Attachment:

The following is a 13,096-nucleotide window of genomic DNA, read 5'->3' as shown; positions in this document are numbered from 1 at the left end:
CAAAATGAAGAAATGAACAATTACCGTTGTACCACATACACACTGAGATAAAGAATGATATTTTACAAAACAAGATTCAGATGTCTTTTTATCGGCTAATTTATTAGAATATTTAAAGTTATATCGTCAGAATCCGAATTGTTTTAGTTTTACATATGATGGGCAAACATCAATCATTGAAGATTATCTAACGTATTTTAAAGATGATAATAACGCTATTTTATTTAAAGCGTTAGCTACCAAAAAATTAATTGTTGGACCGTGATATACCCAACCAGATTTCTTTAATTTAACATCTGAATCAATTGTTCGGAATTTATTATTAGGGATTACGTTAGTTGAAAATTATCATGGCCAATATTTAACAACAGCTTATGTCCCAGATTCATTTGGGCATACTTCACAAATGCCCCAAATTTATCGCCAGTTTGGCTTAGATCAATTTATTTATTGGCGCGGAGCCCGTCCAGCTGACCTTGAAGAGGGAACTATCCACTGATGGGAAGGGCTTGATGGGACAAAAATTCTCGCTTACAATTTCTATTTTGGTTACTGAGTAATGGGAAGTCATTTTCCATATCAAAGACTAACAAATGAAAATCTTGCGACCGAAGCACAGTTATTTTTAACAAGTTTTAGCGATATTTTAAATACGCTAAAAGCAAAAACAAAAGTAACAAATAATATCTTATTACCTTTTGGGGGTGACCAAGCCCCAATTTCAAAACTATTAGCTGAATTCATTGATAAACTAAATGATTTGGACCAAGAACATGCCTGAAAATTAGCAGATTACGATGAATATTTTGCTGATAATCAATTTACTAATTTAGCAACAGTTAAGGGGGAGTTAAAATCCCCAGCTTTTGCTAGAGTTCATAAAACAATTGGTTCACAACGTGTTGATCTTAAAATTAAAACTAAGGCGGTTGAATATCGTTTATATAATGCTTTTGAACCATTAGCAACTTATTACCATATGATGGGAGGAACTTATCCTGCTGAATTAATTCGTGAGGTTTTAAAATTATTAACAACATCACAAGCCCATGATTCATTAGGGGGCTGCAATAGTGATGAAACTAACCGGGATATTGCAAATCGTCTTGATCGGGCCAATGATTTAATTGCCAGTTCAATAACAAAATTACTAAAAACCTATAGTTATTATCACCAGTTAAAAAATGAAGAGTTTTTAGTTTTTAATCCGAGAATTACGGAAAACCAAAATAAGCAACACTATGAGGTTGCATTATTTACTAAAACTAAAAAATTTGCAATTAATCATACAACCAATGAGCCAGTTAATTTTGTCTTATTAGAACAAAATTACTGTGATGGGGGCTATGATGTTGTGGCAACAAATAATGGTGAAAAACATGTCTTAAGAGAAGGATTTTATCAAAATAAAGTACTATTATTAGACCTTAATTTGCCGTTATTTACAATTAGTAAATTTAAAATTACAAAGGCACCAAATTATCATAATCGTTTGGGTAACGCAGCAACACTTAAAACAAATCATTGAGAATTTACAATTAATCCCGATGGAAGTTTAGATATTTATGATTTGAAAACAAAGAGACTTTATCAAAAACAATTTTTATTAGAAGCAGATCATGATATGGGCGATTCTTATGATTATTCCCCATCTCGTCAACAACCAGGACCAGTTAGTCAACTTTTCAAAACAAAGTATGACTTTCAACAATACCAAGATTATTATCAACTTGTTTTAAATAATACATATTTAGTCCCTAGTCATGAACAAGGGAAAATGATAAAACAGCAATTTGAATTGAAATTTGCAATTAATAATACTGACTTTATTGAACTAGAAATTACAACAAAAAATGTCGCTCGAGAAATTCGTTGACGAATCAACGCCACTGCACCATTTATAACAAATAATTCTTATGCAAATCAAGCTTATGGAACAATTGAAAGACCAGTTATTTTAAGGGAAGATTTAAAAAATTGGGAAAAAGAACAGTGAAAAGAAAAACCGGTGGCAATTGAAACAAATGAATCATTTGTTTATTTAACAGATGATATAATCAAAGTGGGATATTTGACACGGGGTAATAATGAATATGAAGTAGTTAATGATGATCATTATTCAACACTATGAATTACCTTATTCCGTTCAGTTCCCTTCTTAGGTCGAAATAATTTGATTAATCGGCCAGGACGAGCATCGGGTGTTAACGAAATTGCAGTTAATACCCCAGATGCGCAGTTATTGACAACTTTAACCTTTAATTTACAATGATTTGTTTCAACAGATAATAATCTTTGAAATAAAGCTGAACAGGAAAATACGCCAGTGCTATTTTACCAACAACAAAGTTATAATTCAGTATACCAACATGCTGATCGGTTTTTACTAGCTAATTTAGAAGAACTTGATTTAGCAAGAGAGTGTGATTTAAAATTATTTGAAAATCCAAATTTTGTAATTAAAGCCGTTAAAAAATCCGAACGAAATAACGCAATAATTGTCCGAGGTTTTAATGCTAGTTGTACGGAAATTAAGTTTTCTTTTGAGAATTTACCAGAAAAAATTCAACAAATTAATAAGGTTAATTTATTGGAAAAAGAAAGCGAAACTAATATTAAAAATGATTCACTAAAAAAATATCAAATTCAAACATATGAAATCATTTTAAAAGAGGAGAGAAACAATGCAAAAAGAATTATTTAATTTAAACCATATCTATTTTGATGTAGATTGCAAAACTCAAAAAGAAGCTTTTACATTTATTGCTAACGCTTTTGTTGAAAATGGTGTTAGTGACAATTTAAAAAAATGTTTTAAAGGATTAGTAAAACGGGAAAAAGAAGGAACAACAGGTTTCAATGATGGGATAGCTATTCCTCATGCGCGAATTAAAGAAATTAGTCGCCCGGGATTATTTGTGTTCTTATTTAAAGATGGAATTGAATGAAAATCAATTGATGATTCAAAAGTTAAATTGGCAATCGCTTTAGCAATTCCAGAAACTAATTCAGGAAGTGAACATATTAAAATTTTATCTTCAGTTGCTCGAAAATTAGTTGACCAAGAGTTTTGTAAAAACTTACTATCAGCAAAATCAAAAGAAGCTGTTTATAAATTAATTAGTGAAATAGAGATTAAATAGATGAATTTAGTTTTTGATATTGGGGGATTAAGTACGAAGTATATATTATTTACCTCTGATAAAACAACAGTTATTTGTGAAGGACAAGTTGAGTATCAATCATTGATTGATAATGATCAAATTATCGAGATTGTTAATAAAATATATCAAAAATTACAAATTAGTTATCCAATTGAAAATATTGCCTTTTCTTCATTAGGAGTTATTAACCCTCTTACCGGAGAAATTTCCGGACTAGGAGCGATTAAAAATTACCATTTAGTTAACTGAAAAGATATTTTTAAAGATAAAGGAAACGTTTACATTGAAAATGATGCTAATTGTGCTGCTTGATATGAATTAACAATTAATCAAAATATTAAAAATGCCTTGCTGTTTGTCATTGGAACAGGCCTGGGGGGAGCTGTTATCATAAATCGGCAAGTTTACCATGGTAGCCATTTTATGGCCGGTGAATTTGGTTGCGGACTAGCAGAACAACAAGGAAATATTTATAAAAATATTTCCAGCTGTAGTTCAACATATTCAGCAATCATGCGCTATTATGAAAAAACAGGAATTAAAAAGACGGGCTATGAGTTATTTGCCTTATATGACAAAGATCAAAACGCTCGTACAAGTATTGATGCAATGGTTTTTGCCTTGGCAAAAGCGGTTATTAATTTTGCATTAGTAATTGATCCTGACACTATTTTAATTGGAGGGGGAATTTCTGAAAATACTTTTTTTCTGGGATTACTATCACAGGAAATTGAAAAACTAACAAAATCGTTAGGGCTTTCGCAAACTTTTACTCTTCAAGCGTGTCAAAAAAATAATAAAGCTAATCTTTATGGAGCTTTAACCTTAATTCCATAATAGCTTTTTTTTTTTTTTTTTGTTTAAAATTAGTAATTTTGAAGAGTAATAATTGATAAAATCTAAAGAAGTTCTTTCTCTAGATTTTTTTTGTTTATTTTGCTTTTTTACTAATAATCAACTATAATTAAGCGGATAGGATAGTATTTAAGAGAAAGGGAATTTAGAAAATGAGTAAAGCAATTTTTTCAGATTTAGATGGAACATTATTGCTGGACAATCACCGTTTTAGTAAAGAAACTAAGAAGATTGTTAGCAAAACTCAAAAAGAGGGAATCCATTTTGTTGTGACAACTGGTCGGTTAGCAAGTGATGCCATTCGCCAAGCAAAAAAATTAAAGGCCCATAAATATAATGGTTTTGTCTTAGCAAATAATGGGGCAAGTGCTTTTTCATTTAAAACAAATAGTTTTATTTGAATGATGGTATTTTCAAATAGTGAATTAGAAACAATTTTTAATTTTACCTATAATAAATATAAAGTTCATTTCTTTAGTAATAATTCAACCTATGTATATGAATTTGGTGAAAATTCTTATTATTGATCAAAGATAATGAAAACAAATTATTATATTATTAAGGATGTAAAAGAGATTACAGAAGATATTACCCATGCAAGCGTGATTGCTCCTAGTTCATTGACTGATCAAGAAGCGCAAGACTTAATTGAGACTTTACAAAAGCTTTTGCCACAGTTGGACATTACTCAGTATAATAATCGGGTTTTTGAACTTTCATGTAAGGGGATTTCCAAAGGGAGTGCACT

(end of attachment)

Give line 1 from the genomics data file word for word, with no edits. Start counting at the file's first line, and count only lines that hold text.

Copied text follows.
The following is a 13,096-nucleotide window of genomic DNA, read 5'->3' as shown; positions in this document are numbered from 1 at the left end: